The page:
Refugee Trust in Health Care Providers

Mary Sidorevich, Linda Weber

Sociology, College of Arts & Sciences, SUNY Polytechnic Institute, Utica, NY, USA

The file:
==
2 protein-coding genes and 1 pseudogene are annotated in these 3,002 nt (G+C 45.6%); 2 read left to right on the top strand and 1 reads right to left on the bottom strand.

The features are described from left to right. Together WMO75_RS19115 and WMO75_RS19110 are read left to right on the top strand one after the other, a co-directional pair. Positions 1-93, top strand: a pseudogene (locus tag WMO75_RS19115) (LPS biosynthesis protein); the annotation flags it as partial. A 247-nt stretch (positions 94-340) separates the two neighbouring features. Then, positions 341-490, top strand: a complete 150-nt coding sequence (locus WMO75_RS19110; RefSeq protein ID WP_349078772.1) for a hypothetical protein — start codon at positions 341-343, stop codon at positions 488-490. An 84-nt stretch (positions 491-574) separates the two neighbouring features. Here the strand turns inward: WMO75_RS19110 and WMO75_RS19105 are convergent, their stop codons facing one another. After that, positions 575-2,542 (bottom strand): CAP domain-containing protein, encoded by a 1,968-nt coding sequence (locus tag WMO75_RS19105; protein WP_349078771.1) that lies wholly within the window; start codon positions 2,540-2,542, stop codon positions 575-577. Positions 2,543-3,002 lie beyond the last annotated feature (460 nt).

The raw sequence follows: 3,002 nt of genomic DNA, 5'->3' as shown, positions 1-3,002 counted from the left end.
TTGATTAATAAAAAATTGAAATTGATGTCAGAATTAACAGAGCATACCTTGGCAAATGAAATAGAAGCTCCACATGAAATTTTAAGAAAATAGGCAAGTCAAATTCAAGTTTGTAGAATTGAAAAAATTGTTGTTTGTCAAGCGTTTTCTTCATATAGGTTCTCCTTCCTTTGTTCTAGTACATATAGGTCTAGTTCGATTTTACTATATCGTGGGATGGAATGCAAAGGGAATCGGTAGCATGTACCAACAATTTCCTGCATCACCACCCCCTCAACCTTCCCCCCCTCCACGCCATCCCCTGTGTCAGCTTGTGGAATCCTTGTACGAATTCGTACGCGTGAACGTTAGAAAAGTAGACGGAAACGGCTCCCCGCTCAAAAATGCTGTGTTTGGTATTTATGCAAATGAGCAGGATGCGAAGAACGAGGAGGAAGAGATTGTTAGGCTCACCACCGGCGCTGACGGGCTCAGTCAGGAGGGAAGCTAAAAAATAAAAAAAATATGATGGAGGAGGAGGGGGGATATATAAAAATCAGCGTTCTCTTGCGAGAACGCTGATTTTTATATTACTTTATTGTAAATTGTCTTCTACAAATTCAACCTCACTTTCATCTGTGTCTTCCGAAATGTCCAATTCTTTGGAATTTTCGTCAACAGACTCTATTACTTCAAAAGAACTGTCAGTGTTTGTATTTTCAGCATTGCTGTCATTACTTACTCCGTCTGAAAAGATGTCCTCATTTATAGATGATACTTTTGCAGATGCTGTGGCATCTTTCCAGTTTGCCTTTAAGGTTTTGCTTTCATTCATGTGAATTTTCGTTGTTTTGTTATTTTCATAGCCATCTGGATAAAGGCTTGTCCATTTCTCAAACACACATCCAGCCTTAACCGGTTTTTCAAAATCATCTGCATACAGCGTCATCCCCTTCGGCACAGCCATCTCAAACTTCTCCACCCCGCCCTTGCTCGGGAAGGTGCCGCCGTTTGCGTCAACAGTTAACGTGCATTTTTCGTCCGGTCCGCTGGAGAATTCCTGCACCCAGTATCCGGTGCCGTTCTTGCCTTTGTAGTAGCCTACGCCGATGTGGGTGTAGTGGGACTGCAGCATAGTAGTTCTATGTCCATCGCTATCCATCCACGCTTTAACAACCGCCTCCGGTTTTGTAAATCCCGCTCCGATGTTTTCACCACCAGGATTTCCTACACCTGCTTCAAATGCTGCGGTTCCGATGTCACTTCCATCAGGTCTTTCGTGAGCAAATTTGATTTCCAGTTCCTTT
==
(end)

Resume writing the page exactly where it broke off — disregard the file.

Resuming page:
Using data collected from a public health clinic in Utica, NY, this research examines refugee patient trust in health care providers. Various factors are examined, including being born in the U.S., race, trust in one’s own physician, trust in all physicians, and perceptions of quality of care. Findings indicate that Burmese/Karen/Nepali refugees are less likely to trust their own physician than White patients, but at similar levels of trust as Black patients. Among those not born in the U.S., Burmese/Karen/Nepali individuals are less likely to trust in their own physicians than Hispanics who were also not born in the U.S. Assessments of trust in all physicians in general yielded no significant differences when comparing racial/ethnic groups in this study.